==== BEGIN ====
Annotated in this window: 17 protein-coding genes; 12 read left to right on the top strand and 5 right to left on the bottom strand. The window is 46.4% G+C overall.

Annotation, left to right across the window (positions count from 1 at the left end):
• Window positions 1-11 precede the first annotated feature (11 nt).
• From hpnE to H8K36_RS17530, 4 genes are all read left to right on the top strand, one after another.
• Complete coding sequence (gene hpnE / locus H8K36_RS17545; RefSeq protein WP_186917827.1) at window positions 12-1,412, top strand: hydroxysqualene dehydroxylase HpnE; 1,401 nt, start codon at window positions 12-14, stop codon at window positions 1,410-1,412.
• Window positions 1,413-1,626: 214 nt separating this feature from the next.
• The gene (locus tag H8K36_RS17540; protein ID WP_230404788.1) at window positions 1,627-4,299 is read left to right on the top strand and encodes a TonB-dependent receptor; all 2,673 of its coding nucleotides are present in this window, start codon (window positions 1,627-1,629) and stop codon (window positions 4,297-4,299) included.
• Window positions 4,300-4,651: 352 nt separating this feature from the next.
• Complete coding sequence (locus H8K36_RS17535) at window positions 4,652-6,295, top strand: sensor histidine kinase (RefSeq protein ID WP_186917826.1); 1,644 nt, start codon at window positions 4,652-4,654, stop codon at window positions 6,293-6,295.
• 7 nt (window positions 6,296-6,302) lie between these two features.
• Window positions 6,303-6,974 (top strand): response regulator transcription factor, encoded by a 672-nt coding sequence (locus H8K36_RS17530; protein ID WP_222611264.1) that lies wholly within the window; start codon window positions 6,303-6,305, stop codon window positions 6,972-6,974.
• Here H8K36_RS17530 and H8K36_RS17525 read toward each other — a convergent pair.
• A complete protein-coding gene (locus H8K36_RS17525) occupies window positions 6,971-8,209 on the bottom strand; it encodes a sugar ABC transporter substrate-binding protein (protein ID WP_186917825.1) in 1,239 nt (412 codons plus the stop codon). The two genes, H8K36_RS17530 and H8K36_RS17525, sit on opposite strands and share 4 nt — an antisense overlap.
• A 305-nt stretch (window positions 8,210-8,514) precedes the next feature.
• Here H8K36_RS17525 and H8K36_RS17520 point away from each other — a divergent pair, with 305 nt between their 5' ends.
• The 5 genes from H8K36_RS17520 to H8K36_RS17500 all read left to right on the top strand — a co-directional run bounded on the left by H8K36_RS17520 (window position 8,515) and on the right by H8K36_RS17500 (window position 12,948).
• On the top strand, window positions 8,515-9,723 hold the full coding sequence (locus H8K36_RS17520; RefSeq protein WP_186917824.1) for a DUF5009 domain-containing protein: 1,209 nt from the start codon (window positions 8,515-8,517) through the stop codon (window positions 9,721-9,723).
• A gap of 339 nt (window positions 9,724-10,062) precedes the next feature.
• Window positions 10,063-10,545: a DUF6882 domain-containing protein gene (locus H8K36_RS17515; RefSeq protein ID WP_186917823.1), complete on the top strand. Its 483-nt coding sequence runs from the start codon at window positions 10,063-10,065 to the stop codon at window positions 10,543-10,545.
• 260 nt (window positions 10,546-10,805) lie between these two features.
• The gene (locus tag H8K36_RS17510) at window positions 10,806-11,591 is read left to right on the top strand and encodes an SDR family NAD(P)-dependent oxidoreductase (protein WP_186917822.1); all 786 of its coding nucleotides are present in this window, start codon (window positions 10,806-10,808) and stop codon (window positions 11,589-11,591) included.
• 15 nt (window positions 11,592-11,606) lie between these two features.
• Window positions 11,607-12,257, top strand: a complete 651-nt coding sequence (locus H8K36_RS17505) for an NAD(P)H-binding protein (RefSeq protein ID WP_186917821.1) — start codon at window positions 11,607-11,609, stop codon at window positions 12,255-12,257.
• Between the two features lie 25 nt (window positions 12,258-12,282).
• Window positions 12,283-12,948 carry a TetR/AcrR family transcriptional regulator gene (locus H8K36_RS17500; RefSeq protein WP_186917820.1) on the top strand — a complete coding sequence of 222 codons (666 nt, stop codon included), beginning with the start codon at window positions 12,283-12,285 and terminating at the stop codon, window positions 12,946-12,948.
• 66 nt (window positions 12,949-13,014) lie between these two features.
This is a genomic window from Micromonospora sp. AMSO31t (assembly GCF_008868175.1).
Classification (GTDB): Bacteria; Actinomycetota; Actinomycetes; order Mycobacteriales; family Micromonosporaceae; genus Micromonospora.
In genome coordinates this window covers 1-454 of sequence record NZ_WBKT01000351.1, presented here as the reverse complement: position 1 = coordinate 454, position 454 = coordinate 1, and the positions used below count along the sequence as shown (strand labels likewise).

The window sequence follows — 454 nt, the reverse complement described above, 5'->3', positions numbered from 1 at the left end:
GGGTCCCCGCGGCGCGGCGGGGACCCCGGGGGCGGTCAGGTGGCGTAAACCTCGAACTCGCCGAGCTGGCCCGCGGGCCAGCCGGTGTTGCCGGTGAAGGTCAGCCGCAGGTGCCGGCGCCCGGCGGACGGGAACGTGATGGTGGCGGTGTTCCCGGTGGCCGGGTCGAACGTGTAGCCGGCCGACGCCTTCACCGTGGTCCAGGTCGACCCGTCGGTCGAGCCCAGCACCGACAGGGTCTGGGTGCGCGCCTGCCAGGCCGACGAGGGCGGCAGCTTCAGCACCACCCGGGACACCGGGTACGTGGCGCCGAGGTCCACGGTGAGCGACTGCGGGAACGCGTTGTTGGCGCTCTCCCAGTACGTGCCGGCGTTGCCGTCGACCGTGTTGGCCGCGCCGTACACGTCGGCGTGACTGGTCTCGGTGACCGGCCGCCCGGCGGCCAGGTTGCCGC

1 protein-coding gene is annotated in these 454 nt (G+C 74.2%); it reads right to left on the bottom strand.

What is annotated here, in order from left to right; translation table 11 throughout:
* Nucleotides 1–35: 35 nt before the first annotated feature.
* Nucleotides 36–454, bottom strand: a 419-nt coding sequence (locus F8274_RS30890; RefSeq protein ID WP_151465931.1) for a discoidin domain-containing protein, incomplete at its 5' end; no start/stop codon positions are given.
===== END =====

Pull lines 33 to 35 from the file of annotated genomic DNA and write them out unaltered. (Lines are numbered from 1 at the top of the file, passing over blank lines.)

What is annotated here, in order from left to right; translation table 11 throughout:
* Nucleotides 1–35: 35 nt before the first annotated feature.
* Nucleotides 36–454, bottom strand: a 419-nt coding sequence (locus F8274_RS30890; RefSeq protein ID WP_151465931.1) for a discoidin domain-containing protein, incomplete at its 5' end; no start/stop codon positions are given.